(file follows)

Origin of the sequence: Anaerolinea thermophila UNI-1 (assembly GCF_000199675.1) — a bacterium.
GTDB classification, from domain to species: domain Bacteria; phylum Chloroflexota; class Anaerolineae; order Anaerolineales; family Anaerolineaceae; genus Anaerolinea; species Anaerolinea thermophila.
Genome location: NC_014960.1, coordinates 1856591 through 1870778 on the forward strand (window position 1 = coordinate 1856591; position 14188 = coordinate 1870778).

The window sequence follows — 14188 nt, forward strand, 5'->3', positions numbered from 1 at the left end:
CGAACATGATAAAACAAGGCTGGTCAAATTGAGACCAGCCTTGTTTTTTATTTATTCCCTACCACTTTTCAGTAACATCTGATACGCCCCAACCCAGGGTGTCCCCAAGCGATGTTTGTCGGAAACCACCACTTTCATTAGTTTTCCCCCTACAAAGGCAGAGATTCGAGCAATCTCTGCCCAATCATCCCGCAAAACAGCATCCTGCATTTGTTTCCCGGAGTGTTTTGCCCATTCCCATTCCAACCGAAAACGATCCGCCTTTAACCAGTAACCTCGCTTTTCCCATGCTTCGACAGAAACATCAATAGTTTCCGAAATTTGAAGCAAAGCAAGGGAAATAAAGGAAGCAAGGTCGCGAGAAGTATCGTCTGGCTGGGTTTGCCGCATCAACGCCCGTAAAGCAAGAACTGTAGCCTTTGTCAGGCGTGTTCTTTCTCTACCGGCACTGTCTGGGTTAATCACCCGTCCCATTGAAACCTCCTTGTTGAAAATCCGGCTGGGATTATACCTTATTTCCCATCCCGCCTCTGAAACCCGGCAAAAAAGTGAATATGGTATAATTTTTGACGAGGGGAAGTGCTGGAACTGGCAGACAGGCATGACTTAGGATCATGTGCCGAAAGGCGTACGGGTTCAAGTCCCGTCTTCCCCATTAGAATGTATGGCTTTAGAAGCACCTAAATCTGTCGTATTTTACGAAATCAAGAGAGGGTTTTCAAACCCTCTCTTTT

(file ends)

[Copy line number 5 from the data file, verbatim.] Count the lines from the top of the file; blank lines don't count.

CGAACATGATAAAACAAGGCTGGTCAAATTGAGACCAGCCTTGTTTTTTATTTATTCCCTACCACTTTTCAGTAACATCTGATACGCCCCAACCCAGGGTGTCCCCAAGCGATGTTTGTCGGAAACCACCACTTTCATTAGTTTTCCCCCTACAAAGGCAGAGATTCGAGCAATCTCTGCCCAATCATCCCGCAAAACAGCATCCTGCATTTGTTTCCCGGAGTGTTTTGCCCATTCCCATTCCAACCGAAAACGATCCGCCTTTAACCAGTAACCTCGCTTTTCCCATGCTTCGACAGAAACATCAATAGTTTCCGAAATTTGAAGCAAAGCAAGGGAAATAAAGGAAGCAAGGTCGCGAGAAGTATCGTCTGGCTGGGTTTGCCGCATCAACGCCCGTAAAGCAAGAACTGTAGCCTTTGTCAGGCGTGTTCTTTCTCTACCGGCACTGTCTGGGTTAATCACCCGTCCCATTGAAACCTCCTTGTTGAAAATCCGGCTGGGATTATACCTTATTTCCCATCCCGCCTCTGAAACCCGGCAAAAAAGTGAATATGGTATAATTTTTGACGAGGGGAAGTGCTGGAACTGGCAGACAGGCATGACTTAGGATCATGTGCCGAAAGGCGTACGGGTTCAAGTCCCGTCTTCCCCATTAGAATGTATGGCTTTAGAAGCACCTAAATCTGTCGTATTTTACGAAATCAAGAGAGGGTTTTCAAACCCTCTCTTTT